A federal jury in New York is deliberating in a landmark trial of the first former Guantánamo detainee to be tried in the civilian court system. On Monday, the jury appeared deadlocked after a juror asked to be excused, saying she was being attacked for her conclusions about the defendant, Ahmed Khalfan Ghailani. A Tanzanian national, Ghailani faces conspiracy and murder charges related to the 1998 U.S. embassy bombings in Kenya and Tanzania that killed 224 people and wounded thousands. We speak to Karen Greenberg of the Center on Law and Security at the New York University Law School. [includes rush transcript]
This is a rush transcript. Copy may not be in its final form.
AMY GOODMAN: A federal jury in New York is deliberating in a landmark trial of the first former Guantánamo detainee to be tried in civilian court. On Monday, the jury appeared deadlocked after a juror asked to be excused, saying she was being attacked for her conclusions about the defendant, Ahmed Khalfan Ghailani. A Tanzanian national, Ghailani faces conspiracy and murder charges related to the 1998 U.S. embassy bombings in Kenya and Tanzania that killed 224 people and wounded thousands. It’s unclear whether the dissenting juror was alone in wanting to acquit or to convict Ghailani.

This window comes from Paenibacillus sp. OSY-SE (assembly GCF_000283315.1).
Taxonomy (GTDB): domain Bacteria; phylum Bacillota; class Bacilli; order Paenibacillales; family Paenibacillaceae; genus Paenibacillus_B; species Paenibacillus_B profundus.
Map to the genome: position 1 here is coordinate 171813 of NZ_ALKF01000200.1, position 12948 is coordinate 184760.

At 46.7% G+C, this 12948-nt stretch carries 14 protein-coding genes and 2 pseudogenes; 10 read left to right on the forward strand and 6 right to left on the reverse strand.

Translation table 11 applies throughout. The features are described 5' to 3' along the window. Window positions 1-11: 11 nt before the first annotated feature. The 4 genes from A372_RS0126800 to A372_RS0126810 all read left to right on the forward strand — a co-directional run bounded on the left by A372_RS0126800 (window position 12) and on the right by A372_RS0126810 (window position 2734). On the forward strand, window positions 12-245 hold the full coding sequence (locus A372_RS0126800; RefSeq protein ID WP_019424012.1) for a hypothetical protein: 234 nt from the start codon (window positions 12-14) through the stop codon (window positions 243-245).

Prosecutors described him as a mass murderer with, quote, "the blood of hundreds on his hands." But the defense claims Ghailani was just a pawn who was unwittingly exploited by members of al-Qaeda. If convicted, Ghailani faces a mandatory life prison sentence. He was captured in Pakistan in 2004, taken to a secret overseas CIA jail, then moved to Guantánamo in 2006. At the start of the trial, the presiding federal judge barred the government from calling in their star witness, ruling that information about the witness had been revealed by Ghailani while he was being tortured in a secret CIA prison.
For more on this case and the significance of holding this trial in federal court here in New York, I’m joined by Karen Greenberg. She runs the Center on Law and Security at the New York University Law School and is author of The Least Worst Place: Guantanamo’s First 100 Days. She’s been closely following the Ghailani trial since it began last month and has written about it for Mother Jones magazine.
Welcome to Democracy Now!
KAREN GREENBERG: Thank you.
AMY GOODMAN: So, first tell us — give us more background on this trial and what has been presented to the jury so far.
KAREN GREENBERG: First thing you have to understand, I think, about this trial is that it was the test trial, the test case, to see whether we could bring other Guantánamo detainees, high-value detainees like Khalid Sheikh Mohammed, to the federal courts and perhaps to the Southern District of New York. So, it’s been — it’s very closely watched, I think, by people in Washington who have to make this decision. So that’s the context in which it’s taking place.